Medical research

Failure of mitochondrial quality control causes heart disease

Mutations in the gene that encodes a protein called adenine nucleotide translocator (ANT) cause a variety of conditions, such as heart disease and weakness of the eye muscles, but the underlying mechanism of how these mutations ...

Medical research

Preclinical research suggests anti-cancer effect of keto diet

It's well known that keeping blood glucose levels in check can help individuals avoid or manage diabetes, but new research led by biologists at The University of Texas at Dallas suggests that restricting blood glucose levels ...

page 1 from 23

Energy

In physics, energy (from the Greek ἐνέργεια - energeia, "activity, operation", from ἐνεργός - energos, "active, working") is a scalar physical quantity that describes the amount of work that can be performed by a force, an attribute of objects and systems that is subject to a conservation law. Different forms of energy include kinetic, potential, thermal, gravitational, sound, light, elastic, and electromagnetic energy. The forms of energy are often named after a related force.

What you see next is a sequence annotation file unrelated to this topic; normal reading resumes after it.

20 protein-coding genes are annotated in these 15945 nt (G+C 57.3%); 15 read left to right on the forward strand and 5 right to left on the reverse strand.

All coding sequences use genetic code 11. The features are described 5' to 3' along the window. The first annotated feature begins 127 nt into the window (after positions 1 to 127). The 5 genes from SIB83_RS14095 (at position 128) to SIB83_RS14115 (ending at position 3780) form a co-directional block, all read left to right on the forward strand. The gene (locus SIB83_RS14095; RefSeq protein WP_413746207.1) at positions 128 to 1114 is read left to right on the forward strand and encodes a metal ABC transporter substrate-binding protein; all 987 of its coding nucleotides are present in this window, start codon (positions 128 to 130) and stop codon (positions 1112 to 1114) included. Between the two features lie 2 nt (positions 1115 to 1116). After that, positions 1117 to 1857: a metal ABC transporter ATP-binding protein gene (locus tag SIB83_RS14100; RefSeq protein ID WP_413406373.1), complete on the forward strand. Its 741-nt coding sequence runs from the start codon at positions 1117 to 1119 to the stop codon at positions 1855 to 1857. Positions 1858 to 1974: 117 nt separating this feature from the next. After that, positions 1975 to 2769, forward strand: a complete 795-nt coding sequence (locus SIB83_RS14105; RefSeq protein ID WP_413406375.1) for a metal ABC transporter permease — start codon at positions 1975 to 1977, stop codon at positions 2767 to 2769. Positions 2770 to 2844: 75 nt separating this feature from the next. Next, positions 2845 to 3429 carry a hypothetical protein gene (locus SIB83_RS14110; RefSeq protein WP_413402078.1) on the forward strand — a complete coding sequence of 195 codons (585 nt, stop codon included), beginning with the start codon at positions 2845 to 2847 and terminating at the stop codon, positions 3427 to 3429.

Any form of energy can be transformed into another form, but the total energy always remains the same. This principle, the conservation of energy, was first postulated in the early 19th century, and applies to any isolated system. According to Noether's theorem, the conservation of energy is a consequence of the fact that the laws of physics do not change over time.

Although the total energy of a system does not change with time, its value may depend on the frame of reference. For example, a seated passenger in a moving airplane has zero kinetic energy relative to the airplane, but non-zero kinetic energy relative to the Earth.

This text uses material from Wikipedia, licensed under CC BY-SA